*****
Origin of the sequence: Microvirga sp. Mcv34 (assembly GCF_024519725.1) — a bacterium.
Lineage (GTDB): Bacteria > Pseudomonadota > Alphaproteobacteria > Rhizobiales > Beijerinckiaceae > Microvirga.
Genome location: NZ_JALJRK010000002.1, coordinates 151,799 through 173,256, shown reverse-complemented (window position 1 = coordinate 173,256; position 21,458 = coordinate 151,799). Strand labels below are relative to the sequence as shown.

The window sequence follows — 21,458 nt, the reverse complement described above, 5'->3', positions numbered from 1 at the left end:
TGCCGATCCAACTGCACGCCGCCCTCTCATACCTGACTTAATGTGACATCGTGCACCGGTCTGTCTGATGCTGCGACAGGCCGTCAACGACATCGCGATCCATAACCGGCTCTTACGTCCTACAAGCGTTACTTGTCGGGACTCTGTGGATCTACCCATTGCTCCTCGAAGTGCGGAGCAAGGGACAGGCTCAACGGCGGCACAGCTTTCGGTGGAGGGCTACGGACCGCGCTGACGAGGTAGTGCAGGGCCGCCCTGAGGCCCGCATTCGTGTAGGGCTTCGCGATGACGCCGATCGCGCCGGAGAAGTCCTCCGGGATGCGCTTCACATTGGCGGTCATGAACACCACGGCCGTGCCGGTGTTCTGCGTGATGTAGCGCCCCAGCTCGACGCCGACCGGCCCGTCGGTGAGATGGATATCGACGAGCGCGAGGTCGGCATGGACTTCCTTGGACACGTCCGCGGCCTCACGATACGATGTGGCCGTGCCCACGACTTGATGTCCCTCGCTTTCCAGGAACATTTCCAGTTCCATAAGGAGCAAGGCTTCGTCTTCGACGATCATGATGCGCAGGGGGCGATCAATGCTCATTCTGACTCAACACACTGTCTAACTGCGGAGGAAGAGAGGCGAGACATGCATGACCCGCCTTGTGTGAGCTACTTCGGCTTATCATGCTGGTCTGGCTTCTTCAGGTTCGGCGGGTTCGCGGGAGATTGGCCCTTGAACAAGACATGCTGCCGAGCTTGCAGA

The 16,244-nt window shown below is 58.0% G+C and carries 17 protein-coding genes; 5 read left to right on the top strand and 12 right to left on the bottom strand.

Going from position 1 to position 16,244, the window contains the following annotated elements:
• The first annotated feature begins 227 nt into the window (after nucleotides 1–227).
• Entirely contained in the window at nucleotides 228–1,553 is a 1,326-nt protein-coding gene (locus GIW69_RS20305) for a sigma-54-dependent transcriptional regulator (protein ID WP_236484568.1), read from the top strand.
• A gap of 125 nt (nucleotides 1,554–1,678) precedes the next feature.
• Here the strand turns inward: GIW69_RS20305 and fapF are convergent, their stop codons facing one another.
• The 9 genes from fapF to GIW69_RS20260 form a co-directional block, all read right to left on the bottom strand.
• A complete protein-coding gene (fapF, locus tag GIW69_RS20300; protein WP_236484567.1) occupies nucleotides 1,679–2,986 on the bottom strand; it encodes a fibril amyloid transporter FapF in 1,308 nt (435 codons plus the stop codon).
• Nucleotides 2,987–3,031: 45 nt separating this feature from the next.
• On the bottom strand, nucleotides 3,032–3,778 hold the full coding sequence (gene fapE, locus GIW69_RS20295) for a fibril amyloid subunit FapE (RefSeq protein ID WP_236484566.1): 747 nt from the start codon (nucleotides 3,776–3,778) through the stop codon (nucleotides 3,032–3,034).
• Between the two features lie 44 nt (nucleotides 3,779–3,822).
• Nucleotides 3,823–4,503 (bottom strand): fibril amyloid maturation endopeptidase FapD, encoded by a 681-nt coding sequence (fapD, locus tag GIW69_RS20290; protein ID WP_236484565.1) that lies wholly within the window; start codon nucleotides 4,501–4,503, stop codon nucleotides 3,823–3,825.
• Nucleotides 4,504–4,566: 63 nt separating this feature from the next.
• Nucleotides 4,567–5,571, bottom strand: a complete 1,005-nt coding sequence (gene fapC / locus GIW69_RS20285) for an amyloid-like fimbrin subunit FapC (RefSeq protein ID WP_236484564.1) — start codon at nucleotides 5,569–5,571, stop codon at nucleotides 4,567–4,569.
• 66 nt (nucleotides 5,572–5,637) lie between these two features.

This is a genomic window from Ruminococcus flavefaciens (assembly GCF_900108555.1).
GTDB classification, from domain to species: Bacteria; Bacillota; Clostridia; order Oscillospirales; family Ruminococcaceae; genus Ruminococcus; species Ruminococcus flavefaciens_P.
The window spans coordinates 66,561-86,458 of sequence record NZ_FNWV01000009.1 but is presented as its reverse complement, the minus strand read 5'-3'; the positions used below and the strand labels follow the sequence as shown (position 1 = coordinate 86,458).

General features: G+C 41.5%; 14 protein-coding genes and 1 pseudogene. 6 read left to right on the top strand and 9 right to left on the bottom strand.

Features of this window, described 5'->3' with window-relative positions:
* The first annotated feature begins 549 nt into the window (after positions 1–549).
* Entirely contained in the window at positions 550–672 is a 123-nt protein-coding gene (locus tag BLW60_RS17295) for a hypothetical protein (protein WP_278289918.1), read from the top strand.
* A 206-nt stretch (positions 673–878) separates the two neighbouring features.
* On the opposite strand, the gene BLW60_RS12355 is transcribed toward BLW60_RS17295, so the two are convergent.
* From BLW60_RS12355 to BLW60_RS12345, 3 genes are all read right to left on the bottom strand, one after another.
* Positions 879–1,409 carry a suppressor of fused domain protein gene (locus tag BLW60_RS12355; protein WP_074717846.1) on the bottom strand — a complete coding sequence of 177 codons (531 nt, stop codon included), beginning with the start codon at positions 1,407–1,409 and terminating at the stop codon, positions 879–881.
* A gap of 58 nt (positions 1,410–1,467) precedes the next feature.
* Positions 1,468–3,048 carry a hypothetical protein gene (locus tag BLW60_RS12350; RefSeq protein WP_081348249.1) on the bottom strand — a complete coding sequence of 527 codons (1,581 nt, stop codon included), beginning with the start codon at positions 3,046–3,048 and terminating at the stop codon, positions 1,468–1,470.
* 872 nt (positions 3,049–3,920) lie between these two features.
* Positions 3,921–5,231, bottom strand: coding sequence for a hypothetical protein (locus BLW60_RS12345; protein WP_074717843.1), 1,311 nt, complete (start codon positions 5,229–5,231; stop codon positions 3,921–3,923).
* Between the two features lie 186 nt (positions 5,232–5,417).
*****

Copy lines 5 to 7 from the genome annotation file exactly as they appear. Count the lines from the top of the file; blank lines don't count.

TGCCGATCCAACTGCACGCCGCCCTCTCATACCTGACTTAATGTGACATCGTGCACCGGTCTGTCTGATGCTGCGACAGGCCGTCAACGACATCGCGATCCATAACCGGCTCTTACGTCCTACAAGCGTTACTTGTCGGGACTCTGTGGATCTACCCATTGCTCCTCGAAGTGCGGAGCAAGGGACAGGCTCAACGGCGGCACAGCTTTCGGTGGAGGGCTACGGACCGCGCTGACGAGGTAGTGCAGGGCCGCCCTGAGGCCCGCATTCGTGTAGGGCTTCGCGATGACGCCGATCGCGCCGGAGAAGTCCTCCGGGATGCGCTTCACATTGGCGGTCATGAACACCACGGCCGTGCCGGTGTTCTGCGTGATGTAGCGCCCCAGCTCGACGCCGACCGGCCCGTCGGTGAGATGGATATCGACGAGCGCGAGGTCGGCATGGACTTCCTTGGACACGTCCGCGGCCTCACGATACGATGTGGCCGTGCCCACGACTTGATGTCCCTCGCTTTCCAGGAACATTTCCAGTTCCATAAGGAGCAAGGCTTCGTCTTCGACGATCATGATGCGCAGGGGGCGATCAATGCTCATTCTGACTCAACACACTGTCTAACTGCGGAGGAAGAGAGGCGAGACATGCATGACCCGCCTTGTGTGAGCTACTTCGGCTTATCATGCTGGTCTGGCTTCTTCAGGTTCGGCGGGTTCGCGGGAGATTGGCCCTTGAACAAGACATGCTGCCGAGCTTGCAGA

The 16,244-nt window shown below is 58.0% G+C and carries 17 protein-coding genes; 5 read left to right on the top strand and 12 right to left on the bottom strand.

Going from position 1 to position 16,244, the window contains the following annotated elements: